The animation in the series is really great and after hearing about the crowdfunding. It especially impressed me. The fight scenes, albeit short, are incredibly well made, animation is fast yet super smooth. For dreary and drab battlefield settings, they managed to breath light and life into the fights. There were, as always, notable downfalls however. The CG on the giant skeletons were absolutely terrible and the colours used simply hurt my eyes to look at them. Certain background imagery didn’t really flatter me.
It’s like they put all the budget into the initial background, but subsequent layers just got really faded. Let’s be honest though, the real budget blowout was the giant gold castle. Every time that was on screen everything else just looked like a cheap motel. Destruction physics were great but overshadowed by excess use of enough blood to fill several full sized swimming pools. In the end, points were won and lost over various design flaws and marvels to eventually break even.
Hmm, where to begin? A hit and a miss for me. I watched the English dub because I was too lazy to read subtitles. Many of the members of the LDO were German, as such they found people who were surprisingly, simultaneously both good and bad at German accents. However Marie, sounded a lot more French than German.
Now this might be true, as many Belgians speak German too on account of being invaded by them, but I can’t find anything that states this. Since no one else seems to have this accent and there’s no correlation I have to assume it was simply the wrong accent. I say that most of the cast were good at sounding German, which is true. After a while however listening to them becomes somewhat of a chore as their pronunciation of certain words, phrases and even entire sentences can get a little hard to understand. Thus I occasionally needed subtitles to understand. The rest of the voice talent seemed a little lackluster if I’m completely honest. Their deliveries felt a little detached from what their characters were experiencing.
If there’s one thing in the audio that demands respect, it’s the wicked soundtrack. The opening and ending tracks are catchy and suit the theme of the anime. But the insert tracks really steal the show. Especially the combat music. Heavy metal, when paired with the dark, twisted theme of the series. It’s a nigh perfect match. I really can’t sing enough praise, when the music kicks in, you know you’re in for some good combat action.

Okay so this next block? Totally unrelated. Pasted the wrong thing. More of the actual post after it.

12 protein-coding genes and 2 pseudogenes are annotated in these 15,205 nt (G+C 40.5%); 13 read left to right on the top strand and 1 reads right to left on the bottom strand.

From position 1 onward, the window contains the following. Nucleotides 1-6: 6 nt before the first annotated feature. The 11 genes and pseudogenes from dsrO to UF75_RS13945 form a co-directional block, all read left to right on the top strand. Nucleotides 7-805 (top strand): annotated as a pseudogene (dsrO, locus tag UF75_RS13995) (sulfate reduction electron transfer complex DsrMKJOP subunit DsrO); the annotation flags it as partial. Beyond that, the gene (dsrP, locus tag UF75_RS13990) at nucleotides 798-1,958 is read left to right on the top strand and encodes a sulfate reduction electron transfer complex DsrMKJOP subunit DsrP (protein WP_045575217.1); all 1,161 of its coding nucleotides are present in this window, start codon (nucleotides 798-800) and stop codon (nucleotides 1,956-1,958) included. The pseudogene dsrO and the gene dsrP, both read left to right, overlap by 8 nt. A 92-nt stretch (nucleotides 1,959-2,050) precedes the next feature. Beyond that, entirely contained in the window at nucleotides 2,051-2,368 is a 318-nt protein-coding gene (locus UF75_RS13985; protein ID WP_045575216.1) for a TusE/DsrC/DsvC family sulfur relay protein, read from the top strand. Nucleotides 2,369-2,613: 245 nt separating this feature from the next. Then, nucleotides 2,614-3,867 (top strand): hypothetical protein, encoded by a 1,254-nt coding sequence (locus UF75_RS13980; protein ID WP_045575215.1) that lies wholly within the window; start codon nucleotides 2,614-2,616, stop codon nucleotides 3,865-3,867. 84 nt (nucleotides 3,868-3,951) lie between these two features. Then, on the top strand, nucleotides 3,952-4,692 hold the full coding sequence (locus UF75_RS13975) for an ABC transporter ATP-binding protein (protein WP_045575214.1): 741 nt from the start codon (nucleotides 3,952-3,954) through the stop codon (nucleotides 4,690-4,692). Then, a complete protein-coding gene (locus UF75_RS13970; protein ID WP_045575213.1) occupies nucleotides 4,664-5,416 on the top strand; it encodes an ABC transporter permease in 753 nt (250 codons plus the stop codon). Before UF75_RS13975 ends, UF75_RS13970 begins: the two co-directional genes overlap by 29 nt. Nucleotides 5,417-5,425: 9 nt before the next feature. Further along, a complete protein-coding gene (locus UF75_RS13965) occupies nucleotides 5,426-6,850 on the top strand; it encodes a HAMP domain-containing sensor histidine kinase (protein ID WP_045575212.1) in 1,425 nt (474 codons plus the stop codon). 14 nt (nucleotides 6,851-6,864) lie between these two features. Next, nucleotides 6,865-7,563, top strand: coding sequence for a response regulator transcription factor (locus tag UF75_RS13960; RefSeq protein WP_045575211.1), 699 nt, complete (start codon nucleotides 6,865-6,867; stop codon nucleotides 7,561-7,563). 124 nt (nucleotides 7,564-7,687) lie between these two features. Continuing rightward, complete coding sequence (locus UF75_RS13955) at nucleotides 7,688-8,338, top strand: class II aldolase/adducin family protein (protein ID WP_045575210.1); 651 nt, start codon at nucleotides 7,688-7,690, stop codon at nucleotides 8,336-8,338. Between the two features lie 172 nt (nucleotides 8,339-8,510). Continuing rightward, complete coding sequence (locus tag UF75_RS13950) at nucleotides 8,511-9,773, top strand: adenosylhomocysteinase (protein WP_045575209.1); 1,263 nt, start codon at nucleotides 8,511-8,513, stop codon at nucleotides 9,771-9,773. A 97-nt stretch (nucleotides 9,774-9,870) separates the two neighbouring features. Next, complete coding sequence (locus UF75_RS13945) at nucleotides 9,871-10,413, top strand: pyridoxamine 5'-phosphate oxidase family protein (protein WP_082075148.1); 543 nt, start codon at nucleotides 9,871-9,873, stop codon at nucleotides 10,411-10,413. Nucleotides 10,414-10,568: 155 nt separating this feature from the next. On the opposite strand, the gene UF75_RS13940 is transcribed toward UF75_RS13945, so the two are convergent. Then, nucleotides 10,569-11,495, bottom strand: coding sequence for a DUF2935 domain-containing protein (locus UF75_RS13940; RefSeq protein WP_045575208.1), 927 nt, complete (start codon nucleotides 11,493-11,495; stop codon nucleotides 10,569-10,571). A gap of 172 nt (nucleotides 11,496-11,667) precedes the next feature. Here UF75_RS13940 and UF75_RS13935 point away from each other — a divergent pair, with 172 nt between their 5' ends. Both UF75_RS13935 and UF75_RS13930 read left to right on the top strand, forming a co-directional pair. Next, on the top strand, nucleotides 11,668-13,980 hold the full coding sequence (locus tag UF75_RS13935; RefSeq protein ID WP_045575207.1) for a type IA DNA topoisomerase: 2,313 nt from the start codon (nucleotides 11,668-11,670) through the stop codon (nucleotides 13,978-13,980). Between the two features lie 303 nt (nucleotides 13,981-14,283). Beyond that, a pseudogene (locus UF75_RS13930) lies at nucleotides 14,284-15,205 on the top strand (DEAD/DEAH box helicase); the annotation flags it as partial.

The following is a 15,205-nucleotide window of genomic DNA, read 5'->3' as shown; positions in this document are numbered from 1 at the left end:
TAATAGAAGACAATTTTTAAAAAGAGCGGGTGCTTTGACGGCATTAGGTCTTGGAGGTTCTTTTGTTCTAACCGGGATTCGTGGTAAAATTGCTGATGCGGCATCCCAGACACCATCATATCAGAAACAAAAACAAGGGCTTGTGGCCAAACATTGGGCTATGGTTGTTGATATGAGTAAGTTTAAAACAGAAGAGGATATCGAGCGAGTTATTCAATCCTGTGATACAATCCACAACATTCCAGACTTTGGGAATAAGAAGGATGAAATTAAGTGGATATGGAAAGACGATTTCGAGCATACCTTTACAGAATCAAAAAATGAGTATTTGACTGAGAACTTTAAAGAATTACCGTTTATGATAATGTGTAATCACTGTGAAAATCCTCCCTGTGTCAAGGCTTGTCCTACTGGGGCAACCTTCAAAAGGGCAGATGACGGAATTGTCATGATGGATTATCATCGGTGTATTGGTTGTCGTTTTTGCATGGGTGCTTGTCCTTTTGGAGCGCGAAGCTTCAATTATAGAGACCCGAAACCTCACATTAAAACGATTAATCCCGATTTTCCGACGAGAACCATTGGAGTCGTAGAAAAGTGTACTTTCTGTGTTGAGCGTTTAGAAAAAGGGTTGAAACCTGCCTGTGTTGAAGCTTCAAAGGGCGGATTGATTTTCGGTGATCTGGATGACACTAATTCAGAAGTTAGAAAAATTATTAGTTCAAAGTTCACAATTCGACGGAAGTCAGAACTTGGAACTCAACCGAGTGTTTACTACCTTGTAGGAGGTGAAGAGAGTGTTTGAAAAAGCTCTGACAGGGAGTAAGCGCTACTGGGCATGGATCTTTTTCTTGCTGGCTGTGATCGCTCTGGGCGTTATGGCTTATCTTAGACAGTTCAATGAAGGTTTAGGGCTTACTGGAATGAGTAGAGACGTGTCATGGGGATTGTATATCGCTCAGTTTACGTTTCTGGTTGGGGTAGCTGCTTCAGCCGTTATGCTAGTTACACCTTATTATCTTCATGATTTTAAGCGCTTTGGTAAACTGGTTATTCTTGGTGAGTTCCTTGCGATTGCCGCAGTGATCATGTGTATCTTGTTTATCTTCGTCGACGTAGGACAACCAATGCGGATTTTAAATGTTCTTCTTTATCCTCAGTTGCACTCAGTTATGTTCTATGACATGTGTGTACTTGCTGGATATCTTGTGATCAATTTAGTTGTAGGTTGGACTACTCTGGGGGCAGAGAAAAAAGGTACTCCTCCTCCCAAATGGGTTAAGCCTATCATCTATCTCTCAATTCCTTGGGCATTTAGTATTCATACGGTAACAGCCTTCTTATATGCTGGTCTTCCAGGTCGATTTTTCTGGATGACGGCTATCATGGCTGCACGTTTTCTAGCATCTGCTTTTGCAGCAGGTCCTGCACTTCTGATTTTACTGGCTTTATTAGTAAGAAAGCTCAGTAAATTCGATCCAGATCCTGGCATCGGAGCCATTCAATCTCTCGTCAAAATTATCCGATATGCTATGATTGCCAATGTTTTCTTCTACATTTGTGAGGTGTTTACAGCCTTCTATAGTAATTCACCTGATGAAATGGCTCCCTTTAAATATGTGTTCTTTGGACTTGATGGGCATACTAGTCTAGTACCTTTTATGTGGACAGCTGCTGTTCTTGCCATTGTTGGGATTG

The series definitely came off as rushed. A lot of plot had to be crammed into the initial run of eleven episodes. With the addition of the final six episodes there series found some much needed space and I felt this is where the visuals also stepped up. Unfortunately by that point a lot of the damage to the story was already done and while it was paced better, they couldn’t quite recover. With the usual textless opening and ending songs as special features there really isn’t a lot I can say about that. I’m a sucker for deleted scenes and recording bloopers, so I’d love to see something like this in future anime.
If the team had a better, more stable budget to work with and time to spread things out the series could’ve lasted a full twenty four episodes and been a much better viewing experience as a whole. This isn’t an anime I would outright recommend to readers and friends alike. But if you can get past the initial mind games of the first six or seven episodes, the series might surprise you a bit. The latter half certainly had my attention focused on some really great action sequences.
Film Genre – Blu Ray Anime
Label – Genco, Crunchyroll, Funimation
Audio – Japanese/English
Subtitles – English
Rating – MA15+
Year of Release – 2018 Initial Release (2019 Blu-Ray Australia)
Primary Format – Blu Ray Movies – Madman Entertainment